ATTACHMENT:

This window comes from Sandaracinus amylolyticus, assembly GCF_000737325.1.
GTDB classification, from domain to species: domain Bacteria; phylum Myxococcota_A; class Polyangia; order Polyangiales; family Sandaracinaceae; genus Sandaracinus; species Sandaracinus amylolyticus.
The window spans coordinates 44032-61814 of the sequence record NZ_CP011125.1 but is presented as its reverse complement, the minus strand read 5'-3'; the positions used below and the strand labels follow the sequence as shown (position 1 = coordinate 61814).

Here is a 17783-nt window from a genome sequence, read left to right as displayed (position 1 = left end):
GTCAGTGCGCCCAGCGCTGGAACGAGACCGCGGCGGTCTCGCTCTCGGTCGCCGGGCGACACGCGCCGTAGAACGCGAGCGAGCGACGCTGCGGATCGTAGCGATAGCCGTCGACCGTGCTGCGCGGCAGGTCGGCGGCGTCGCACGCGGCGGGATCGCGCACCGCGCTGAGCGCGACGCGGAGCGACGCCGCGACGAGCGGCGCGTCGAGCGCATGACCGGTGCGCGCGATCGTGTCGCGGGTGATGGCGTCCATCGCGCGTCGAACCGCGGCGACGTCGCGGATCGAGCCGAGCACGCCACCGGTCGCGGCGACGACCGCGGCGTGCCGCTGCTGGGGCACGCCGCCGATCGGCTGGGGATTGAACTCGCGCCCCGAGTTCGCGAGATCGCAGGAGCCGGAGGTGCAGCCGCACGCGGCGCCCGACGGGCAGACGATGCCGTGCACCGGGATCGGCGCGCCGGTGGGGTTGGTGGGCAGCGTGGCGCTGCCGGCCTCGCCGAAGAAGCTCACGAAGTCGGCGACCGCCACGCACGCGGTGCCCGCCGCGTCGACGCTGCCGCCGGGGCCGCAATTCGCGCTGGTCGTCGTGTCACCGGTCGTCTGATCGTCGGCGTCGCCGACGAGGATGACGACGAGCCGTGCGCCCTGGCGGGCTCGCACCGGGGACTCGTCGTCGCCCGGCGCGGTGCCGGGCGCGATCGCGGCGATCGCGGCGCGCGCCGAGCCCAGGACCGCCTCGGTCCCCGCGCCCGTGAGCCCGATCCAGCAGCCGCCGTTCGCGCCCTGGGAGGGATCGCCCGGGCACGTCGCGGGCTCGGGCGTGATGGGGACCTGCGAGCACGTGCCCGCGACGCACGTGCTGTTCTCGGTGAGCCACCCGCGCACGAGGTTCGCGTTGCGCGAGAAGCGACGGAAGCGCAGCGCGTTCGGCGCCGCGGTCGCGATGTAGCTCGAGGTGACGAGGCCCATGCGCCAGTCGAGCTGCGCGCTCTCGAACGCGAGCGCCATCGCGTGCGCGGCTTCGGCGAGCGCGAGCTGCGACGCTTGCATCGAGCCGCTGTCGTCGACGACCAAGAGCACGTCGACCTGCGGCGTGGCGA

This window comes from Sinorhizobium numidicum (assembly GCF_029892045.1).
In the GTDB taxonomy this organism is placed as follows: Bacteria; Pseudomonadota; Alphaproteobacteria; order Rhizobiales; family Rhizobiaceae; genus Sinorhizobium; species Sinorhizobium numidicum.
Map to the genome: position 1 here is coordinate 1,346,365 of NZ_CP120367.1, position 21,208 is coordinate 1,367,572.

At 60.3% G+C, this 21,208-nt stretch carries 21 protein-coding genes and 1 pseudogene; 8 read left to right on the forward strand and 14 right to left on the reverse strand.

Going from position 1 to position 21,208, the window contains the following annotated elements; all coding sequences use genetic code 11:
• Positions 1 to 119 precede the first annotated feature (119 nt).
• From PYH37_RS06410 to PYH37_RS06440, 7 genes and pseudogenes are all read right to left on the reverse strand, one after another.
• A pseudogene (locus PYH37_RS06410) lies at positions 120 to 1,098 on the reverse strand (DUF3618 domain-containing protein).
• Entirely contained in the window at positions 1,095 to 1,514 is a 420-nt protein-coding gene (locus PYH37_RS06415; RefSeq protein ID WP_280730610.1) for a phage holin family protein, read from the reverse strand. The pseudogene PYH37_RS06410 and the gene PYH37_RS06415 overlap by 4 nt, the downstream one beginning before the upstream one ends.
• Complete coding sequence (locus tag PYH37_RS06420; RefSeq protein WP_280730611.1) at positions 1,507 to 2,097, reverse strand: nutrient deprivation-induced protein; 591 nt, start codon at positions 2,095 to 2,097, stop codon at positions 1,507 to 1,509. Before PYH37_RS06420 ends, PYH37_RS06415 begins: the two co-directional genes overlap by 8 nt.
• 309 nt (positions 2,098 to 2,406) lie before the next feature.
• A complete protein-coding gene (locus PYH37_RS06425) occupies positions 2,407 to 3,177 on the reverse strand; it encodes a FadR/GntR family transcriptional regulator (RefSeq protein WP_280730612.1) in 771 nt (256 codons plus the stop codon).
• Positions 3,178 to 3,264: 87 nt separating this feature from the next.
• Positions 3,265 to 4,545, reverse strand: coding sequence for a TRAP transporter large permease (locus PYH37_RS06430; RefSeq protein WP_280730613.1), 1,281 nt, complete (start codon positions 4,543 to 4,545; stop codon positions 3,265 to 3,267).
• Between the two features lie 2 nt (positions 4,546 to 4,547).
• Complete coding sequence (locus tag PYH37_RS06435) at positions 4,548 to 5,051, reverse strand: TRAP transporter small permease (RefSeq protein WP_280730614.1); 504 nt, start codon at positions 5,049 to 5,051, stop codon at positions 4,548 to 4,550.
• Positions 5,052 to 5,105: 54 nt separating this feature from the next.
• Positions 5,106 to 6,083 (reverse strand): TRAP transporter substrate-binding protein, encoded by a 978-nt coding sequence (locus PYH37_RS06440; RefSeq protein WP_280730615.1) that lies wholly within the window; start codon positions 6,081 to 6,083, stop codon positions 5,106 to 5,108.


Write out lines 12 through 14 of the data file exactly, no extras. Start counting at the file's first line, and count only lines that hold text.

• From PYH37_RS06410 to PYH37_RS06440, 7 genes and pseudogenes are all read right to left on the reverse strand, one after another.
• A pseudogene (locus PYH37_RS06410) lies at positions 120 to 1,098 on the reverse strand (DUF3618 domain-containing protein).
• Entirely contained in the window at positions 1,095 to 1,514 is a 420-nt protein-coding gene (locus PYH37_RS06415; RefSeq protein ID WP_280730610.1) for a phage holin family protein, read from the reverse strand. The pseudogene PYH37_RS06410 and the gene PYH37_RS06415 overlap by 4 nt, the downstream one beginning before the upstream one ends.